After I had owned my DLSR for a year, I remember feeling frustrated that I wasn’t getting any better. Lightroom was a pain in the butt. I longed for the days of film. Now it’s been two years since I first got my camera – something I find extremely hard to believe. Every time I pick it up it feels like my third or fourth time. I’ve even got my first photos on this blog. I smile when I think about what I considered a big milestone back then – taking up my DLSR to Cypress Mountain for the first time, shortly after I had gotten it. Some part rational part of me said baptizing a $500 camera in wet environment was a bad idea, but I’ve since carried around with me in rainstorms and all snow conditions. I struggled hard to want to bring it along too since I was usually too tired to want to pull it out after backpacking to a destination. Yet, the extra pound or so it added inevitably ended up being a pick-me-up when something beautiful showed up and beckoned for me to capture it.


In high school photography was something I longed to get into. It was only really accessible to me via the a film photography class. So years later, when my brother generously offered to buy me a camera, I had to unbury that dream and dust it off and look at it for what it really was. A passion or just a whim? Well, I’ve been taking photos for two years now, and although I cringe at my agonizingly slow progress, the camera has consistently made it with me to all my backcountry pursuits. And it has showed me that beauty is everywhere, if I look.


But as I mentioned earlier, learning to photograph in the backcountry without any preexisting knowledge is hard. So this year, I’m hoping to do more city photography. I would like to improve at portraiture but also incorporate wild spaces in the city into my portraits. Now there’s so much more to consider than just pointing my camera at something beautiful that I want to remember – is this background distracting? Is the subject too small? Is there a subject? Is the photo capturing all the interesting things I want to capture, but in an interesting, uncomplicated and harmonious manner? Composition – this was something I didn’t comprehend at all when I started and am only starting to comprehend now. Camera settings – I’m a technophobe. But I’m learning. One thing I found out that photography, like art, is a lot like writing. The purpose of all art it seems, is to tell a story. An amazing photograph tells a story in just one still image, implying movement through frozen poses and linking seemingly unrelated objects in one frame.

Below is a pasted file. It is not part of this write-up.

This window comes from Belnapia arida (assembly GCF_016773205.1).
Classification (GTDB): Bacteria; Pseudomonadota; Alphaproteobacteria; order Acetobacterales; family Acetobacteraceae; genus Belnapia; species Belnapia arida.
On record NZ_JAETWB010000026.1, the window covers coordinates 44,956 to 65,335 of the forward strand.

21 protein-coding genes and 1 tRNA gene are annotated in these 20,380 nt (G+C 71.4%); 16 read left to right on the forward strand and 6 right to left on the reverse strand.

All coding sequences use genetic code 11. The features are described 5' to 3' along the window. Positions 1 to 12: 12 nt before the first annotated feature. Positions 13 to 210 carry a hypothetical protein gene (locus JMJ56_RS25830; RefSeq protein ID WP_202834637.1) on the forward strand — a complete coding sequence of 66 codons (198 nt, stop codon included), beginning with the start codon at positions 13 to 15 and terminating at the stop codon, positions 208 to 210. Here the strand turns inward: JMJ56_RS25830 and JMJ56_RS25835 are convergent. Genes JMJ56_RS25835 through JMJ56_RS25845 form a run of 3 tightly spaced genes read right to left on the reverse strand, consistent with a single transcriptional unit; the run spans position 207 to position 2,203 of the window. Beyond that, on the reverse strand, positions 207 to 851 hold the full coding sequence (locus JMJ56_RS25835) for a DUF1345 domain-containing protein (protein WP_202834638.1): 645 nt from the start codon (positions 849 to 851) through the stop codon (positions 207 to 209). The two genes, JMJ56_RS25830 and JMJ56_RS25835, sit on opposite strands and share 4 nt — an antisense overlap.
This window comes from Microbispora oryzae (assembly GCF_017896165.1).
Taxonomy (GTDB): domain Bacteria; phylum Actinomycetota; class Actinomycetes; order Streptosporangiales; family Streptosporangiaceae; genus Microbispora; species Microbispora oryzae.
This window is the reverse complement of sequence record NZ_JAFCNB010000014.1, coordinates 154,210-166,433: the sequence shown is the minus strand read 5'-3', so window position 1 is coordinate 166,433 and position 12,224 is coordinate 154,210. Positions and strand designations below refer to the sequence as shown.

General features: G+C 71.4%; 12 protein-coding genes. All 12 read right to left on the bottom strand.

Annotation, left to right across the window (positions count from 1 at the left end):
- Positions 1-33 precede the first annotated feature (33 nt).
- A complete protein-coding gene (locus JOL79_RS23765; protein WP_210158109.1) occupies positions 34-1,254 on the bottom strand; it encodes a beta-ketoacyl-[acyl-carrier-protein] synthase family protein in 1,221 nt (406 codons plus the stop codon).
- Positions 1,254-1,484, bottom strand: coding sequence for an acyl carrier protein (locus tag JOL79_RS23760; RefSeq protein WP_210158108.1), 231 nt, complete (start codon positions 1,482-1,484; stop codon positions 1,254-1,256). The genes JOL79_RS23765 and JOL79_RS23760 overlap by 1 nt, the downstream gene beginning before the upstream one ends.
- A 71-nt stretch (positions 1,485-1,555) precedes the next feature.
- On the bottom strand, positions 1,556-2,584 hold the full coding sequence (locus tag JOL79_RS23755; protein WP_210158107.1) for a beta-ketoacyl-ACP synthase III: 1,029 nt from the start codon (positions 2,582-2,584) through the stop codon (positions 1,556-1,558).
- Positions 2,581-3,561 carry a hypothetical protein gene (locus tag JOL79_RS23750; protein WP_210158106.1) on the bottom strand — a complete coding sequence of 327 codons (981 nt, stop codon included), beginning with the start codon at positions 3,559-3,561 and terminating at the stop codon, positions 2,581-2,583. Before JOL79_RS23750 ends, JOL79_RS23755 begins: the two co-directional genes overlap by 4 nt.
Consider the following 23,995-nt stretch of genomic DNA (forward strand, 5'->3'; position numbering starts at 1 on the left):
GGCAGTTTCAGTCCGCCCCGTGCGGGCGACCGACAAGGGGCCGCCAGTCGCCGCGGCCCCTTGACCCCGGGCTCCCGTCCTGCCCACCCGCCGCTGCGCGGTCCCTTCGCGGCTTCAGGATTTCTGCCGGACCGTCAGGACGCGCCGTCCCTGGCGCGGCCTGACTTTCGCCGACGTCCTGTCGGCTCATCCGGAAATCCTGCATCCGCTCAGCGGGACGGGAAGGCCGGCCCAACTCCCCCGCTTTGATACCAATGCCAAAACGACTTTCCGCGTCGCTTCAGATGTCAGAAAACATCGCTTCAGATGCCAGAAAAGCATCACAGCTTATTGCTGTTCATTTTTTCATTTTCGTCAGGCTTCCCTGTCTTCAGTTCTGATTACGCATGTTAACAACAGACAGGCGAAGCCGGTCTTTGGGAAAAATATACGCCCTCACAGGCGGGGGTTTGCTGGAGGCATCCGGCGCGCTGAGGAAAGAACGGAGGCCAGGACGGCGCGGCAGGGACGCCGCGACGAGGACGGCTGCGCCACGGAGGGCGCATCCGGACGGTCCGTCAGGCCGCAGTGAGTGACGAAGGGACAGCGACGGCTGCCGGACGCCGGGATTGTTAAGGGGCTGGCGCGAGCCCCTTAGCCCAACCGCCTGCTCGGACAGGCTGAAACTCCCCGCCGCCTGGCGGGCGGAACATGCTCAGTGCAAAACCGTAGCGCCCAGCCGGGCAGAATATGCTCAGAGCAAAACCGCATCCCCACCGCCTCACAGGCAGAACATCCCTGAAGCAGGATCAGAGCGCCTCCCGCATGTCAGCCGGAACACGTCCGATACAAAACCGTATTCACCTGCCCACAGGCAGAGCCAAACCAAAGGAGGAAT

My string of spending every weekend in the backcountry had been broken earlier this month due to a concussion/ I’d spent a lot of time indoors, reflecting about life, about art. At first it was impossible to think, and now it’s hard to think, but I think I’ve come to some conclusions. One is that while concussed, it was nearly impossible to “waste” any energy on anything non essential. Everything left me exhausted and I spent the majority of my days sleeping, so when I was awake, I was doing something at least somewhat meaningful and fulfilling to me, so that my days didn’t feel flat and empty. Secondly, I do like art – when words are hard to come for me, as they are now, visuals allow for creative catharsis. Sure, my photos aren’t great, but they are better – and if I continue practicing and pursuing and learning, because I love to and I need to, then they will continue to get better. And hopefully better writing will follow as I write narratives for how the photos were made and the people behind it.





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